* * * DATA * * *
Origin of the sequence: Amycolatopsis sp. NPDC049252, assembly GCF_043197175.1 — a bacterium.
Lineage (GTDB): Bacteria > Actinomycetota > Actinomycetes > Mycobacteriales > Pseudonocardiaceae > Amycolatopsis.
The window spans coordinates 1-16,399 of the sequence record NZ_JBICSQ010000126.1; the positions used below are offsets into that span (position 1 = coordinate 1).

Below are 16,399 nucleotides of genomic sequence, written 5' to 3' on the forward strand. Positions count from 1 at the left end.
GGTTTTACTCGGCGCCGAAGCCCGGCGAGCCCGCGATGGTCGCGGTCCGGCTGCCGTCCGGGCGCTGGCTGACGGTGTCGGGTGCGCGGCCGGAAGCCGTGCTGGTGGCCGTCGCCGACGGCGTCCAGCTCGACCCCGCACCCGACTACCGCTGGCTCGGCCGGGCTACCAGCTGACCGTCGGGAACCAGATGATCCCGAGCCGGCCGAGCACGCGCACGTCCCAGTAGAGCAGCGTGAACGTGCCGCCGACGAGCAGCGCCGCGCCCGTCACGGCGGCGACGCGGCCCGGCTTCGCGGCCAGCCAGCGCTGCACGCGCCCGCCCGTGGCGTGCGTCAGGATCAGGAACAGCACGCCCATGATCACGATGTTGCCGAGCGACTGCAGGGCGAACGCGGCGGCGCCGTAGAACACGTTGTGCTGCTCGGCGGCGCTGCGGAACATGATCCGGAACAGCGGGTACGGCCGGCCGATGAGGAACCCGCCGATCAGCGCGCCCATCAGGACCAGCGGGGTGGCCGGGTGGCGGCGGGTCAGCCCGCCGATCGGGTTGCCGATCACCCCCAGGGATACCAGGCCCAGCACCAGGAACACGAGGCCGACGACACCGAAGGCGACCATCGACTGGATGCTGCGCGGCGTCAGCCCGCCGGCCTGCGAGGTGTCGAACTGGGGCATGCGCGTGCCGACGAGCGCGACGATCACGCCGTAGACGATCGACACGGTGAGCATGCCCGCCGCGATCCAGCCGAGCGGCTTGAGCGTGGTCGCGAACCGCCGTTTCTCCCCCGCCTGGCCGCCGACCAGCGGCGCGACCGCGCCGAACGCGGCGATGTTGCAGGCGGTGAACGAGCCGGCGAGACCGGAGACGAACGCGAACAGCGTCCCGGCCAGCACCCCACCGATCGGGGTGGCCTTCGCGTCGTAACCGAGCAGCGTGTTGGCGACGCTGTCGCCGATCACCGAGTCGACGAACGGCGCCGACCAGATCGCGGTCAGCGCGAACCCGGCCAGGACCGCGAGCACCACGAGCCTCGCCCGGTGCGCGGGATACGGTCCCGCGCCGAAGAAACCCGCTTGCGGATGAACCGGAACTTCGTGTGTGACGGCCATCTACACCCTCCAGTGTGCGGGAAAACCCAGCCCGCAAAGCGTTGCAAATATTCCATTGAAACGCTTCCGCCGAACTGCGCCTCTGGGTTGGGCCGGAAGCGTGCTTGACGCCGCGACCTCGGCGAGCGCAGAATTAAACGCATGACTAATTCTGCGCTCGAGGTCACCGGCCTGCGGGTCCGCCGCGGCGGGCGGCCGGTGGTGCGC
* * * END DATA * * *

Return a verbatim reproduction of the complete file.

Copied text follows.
Origin of the sequence: Amycolatopsis sp. NPDC049252, assembly GCF_043197175.1 — a bacterium.
Lineage (GTDB): Bacteria > Actinomycetota > Actinomycetes > Mycobacteriales > Pseudonocardiaceae > Amycolatopsis.
The window spans coordinates 1-16,399 of the sequence record NZ_JBICSQ010000126.1; the positions used below are offsets into that span (position 1 = coordinate 1).

Below are 16,399 nucleotides of genomic sequence, written 5' to 3' on the forward strand. Positions count from 1 at the left end.
GGTTTTACTCGGCGCCGAAGCCCGGCGAGCCCGCGATGGTCGCGGTCCGGCTGCCGTCCGGGCGCTGGCTGACGGTGTCGGGTGCGCGGCCGGAAGCCGTGCTGGTGGCCGTCGCCGACGGCGTCCAGCTCGACCCCGCACCCGACTACCGCTGGCTCGGCCGGGCTACCAGCTGACCGTCGGGAACCAGATGATCCCGAGCCGGCCGAGCACGCGCACGTCCCAGTAGAGCAGCGTGAACGTGCCGCCGACGAGCAGCGCCGCGCCCGTCACGGCGGCGACGCGGCCCGGCTTCGCGGCCAGCCAGCGCTGCACGCGCCCGCCCGTGGCGTGCGTCAGGATCAGGAACAGCACGCCCATGATCACGATGTTGCCGAGCGACTGCAGGGCGAACGCGGCGGCGCCGTAGAACACGTTGTGCTGCTCGGCGGCGCTGCGGAACATGATCCGGAACAGCGGGTACGGCCGGCCGATGAGGAACCCGCCGATCAGCGCGCCCATCAGGACCAGCGGGGTGGCCGGGTGGCGGCGGGTCAGCCCGCCGATCGGGTTGCCGATCACCCCCAGGGATACCAGGCCCAGCACCAGGAACACGAGGCCGACGACACCGAAGGCGACCATCGACTGGATGCTGCGCGGCGTCAGCCCGCCGGCCTGCGAGGTGTCGAACTGGGGCATGCGCGTGCCGACGAGCGCGACGATCACGCCGTAGACGATCGACACGGTGAGCATGCCCGCCGCGATCCAGCCGAGCGGCTTGAGCGTGGTCGCGAACCGCCGTTTCTCCCCCGCCTGGCCGCCGACCAGCGGCGCGACCGCGCCGAACGCGGCGATGTTGCAGGCGGTGAACGAGCCGGCGAGACCGGAGACGAACGCGAACAGCGTCCCGGCCAGCACCCCACCGATCGGGGTGGCCTTCGCGTCGTAACCGAGCAGCGTGTTGGCGACGCTGTCGCCGATCACCGAGTCGACGAACGGCGCCGACCAGATCGCGGTCAGCGCGAACCCGGCCAGGACCGCGAGCACCACGAGCCTCGCCCGGTGCGCGGGATACGGTCCCGCGCCGAAGAAACCCGCTTGCGGATGAACCGGAACTTCGTGTGTGACGGCCATCTACACCCTCCAGTGTGCGGGAAAACCCAGCCCGCAAAGCGTTGCAAATATTCCATTGAAACGCTTCCGCCGAACTGCGCCTCTGGGTTGGGCCGGAAGCGTGCTTGACGCCGCGACCTCGGCGAGCGCAGAATTAAACGCATGACTAATTCTGCGCTCGAGGTCACCGGCCTGCGGGTCCGCCGCGGCGGGCGGCCGGTGGTGCGC